Ever since the United States Supreme Court ruled last December that President Donald Trump's travel ban on seven countries could go into effect pending legal challenges, there was always a good chance that the order, previously stalled by lower courts, would be allowed to stand. The Court's final ruling has now upheld Mr Trump's order as constitutionally valid. Writing for the majority, Chief Justice John Roberts said the presidential proclamation was not about religion but "expressly premised on legitimate purposes: preventing entry of nationals who cannot be adequately vetted and inducing other nations to improve their practices". The affected countries are Iran, Somalia, North Korea, Yemen, Venezuela, Libya and Syria.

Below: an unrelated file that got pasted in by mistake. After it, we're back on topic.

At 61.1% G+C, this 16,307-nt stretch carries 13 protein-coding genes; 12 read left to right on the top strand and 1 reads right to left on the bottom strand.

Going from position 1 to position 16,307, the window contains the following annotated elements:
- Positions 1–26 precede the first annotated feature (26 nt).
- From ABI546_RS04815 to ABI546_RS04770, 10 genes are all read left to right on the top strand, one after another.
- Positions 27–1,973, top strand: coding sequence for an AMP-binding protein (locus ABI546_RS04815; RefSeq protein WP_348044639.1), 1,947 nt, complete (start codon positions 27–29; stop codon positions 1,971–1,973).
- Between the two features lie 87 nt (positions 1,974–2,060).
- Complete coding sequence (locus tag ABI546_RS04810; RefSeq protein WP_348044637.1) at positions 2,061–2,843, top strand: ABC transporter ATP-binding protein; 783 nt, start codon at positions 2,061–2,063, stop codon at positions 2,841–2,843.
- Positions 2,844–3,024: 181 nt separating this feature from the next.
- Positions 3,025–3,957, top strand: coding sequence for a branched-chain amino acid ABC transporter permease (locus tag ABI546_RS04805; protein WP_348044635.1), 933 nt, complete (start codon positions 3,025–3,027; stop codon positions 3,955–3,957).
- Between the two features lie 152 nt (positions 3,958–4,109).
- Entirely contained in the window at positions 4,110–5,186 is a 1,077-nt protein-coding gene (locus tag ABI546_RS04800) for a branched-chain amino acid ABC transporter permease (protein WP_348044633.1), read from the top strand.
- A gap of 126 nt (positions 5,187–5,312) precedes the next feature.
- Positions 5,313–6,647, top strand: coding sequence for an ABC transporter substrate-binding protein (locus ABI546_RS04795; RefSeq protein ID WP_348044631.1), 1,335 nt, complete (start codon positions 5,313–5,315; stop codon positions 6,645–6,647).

This was no easy judgment given that Mr Trump's critics have portrayed the move as him making good on his campaign promises of a "total and complete abolition of Muslims entering the US". Others note that some of the most heinous terror incidents stateside, such as the 9/11 attacks, Boston marathon bombing and Orlando nightclub shooting, were carried out by individuals from countries not on the list, or who were US-born. The court's verdict, reflective of American public sentiment, was split 5-4 with the dissenting judges maintaining that the court failed to uphold the religious liberty guaranteed by the US Constitution. While it is the exception in boisterous democracies that government decisions do not have an element of politics, it is worth examining the ban on its merit. First, of the nearly 10 million "non-immigrant" visas issued in the 2017 fiscal year to tourists, students and businessmen, only 87,000 were to people from the affected countries. Of these, Venezuela, by no means a Muslim-majority country, had 56,720. This is nearly twice as many visas as the rest combined, and compares with 19,801 for Iran, the "Muslim" country most affected. But the Trump ban does not affect nations with large Muslim populations such as Indonesia, Pakistan, India or Turkey. Nevertheless, the dissenting judges held that "a reasonable observer" would conclude that the ban was motivated by anti-Muslim prejudice .
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